An explosive eruption is a volcanic term to describe a violent, explosive type of eruption. Mount St. Helens in 1980 was an example. Such an eruption is driven by gas accumulating under great pressure. Driven by hot rising magma, it interacts with ground water until the pressure increases to the point at which it bursts violently through the over mantle of rock. In many cases, the rising magma will contain large quantities of partially dissolved gas. Sometimes a lava plug will block the conduit to the summit, and when this occurs, eruptions are more violent. With the sudden release of pressure following the initial explosion, the gas comes out of solution violently and explosively. This secondary explosion is often far more violent than the first one; the rocks, dust, gas and pyroclastic material may be blown 20 km into the atmosphere at rate of up to 100,000 tonnes per second, traveling at several hundred metres per second. This cloud will then collapse, creating a pyroclastic flow of hot volcanic matter.
Stages of an explosive eruption 
An explosive eruption always begins with some form of blockage in the crater of a volcano that prevents the release of gases trapped in highly viscous andesitic or rhyolitic magma. The high viscosity of these forms of magma prevents the release of trapped gases. When this type of magma flows towards the surface pressure builds, eventually causing the blockage to be blasted out in an explosive eruption. The pressure from the magma and gases are released through the weakest point in the cone, usually the crater. However, in the case of the eruption of Mount St. Helens, pressure was released through the side of the volcano, rather than the crater.
The sudden release of pressure causes the gases in the magma to suddenly froth and create volcanic ash and pumice, which is then ejected through the volcanic vent to create the signature eruption column commonly associated with explosive eruptions. The size and duration of the column depends on the volume of magma being released and how much pressure the magma was under.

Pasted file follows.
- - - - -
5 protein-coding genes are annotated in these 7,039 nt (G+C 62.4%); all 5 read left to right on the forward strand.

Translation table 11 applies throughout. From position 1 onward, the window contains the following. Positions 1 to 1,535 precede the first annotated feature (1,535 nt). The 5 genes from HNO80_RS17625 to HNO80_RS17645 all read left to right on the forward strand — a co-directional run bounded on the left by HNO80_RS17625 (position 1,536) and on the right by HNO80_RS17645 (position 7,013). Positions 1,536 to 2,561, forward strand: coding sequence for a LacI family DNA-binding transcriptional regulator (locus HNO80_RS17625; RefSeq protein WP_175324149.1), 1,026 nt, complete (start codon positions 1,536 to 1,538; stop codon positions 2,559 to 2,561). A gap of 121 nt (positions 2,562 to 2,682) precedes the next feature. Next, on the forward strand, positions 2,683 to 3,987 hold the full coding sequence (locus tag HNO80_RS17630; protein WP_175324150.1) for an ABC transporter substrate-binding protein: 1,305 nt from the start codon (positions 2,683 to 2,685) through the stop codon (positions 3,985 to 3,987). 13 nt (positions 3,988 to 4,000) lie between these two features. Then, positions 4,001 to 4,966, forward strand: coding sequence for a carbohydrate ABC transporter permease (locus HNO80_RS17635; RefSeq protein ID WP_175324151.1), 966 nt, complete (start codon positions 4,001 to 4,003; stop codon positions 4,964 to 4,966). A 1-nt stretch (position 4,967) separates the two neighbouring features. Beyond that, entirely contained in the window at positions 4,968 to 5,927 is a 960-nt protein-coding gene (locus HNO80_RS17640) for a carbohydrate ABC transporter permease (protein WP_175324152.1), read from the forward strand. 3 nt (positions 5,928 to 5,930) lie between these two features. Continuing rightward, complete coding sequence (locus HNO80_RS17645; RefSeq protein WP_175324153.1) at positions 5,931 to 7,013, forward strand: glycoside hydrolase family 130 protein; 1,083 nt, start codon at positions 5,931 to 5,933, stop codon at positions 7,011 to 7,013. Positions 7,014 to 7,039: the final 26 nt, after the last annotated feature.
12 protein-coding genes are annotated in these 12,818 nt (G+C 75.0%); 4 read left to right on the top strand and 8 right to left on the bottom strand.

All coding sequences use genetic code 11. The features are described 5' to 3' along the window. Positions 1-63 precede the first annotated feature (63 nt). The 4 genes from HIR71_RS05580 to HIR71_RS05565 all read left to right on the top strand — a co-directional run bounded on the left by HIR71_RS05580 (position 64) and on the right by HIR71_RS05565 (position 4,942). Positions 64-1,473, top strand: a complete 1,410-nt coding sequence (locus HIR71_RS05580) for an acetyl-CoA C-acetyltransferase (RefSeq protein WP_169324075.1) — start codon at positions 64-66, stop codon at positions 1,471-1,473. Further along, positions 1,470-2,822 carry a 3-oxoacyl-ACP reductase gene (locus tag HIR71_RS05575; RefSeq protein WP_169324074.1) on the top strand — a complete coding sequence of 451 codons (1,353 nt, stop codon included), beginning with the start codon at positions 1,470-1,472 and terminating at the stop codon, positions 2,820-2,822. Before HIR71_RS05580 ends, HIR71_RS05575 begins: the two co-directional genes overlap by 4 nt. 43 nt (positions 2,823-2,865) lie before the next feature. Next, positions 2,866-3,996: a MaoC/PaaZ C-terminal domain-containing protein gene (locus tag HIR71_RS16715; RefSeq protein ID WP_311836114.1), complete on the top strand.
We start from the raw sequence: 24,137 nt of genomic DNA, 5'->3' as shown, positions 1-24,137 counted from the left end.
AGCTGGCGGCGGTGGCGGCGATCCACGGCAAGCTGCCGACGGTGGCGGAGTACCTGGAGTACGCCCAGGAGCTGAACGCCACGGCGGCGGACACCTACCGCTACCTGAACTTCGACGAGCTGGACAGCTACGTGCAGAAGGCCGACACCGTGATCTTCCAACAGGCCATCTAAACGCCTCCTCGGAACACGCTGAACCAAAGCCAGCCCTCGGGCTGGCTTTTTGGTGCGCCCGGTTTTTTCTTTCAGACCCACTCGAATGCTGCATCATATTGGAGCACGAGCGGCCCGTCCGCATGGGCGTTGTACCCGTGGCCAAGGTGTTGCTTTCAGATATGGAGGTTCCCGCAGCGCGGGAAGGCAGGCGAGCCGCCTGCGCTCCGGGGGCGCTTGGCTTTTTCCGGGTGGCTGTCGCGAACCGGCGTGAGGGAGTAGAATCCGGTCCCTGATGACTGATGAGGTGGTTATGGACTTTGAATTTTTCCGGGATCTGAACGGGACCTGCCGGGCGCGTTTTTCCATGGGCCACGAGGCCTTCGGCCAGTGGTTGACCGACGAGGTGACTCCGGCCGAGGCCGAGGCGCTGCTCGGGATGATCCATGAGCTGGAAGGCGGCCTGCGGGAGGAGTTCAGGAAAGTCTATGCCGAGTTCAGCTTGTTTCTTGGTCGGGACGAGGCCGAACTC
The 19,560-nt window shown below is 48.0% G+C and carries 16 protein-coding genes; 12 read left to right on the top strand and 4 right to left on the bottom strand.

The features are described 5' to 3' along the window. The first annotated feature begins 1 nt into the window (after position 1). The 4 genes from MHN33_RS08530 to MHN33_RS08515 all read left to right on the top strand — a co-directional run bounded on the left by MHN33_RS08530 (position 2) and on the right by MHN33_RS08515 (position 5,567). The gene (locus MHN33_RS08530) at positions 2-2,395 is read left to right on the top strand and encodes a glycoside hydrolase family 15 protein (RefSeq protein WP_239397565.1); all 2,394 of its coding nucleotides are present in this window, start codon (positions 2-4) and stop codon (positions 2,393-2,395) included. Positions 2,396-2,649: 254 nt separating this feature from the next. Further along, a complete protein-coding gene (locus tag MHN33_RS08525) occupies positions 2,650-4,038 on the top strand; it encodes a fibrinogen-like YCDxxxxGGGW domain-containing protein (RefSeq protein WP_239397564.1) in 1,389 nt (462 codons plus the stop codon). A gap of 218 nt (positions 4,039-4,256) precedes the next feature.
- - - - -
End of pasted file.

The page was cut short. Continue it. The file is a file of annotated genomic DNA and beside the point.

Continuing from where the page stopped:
Types of explosive eruption 
- Vulcanian eruption
- Peléan eruption
- Plinian eruption
- Phreatomagmatic eruption and Phreatic eruption
Pyroclastic flows 
Pyroclastic flows occur towards the end of an explosive eruption, as pressure begins to decline. The eruption column of ash is supported by pressure from the gases being released, and as the gases are depleted, pressure falls and the eruption column begins to collapse. When the column collapses in on itself, ash and rock fall back down to the ground and begin to flow down the slopes of the volcano. These flows can travel at up to 80 km per hour, and reach temperatures of 200° to 700° celsius. The high temperatures can cause combustion of any flammable materials in its path, including wood, vegetation, and buildings. When snow and ice melt as a part of an eruption, large amounts of water mixed in with the flow can create lahars. The risk of lahars is particularly high on volcanoes such as Mount Rainier near Vancouver, Washington.
The eruption of supervolcanoes is the rarest of volcanic eruptions but also the most destructive. The timescale between these eruptions is generally marked by hundreds or thousands of years. This type of eruption generally causes destruction on a continental scale, and can also result in the lowering of temperatures world wide.
See also 
- Skinner, Brian J. (2004). Dynamic Earth: An Introduction to Physical Geology. John Wiley & Sons. Inc. Hoboken, NJ. ISBN 978-0-471-15228-6.
- "Recent Developments in Explosive Volcanism". Commission on Explosive Volcanism (CEV). Retrieved 17 May 2010.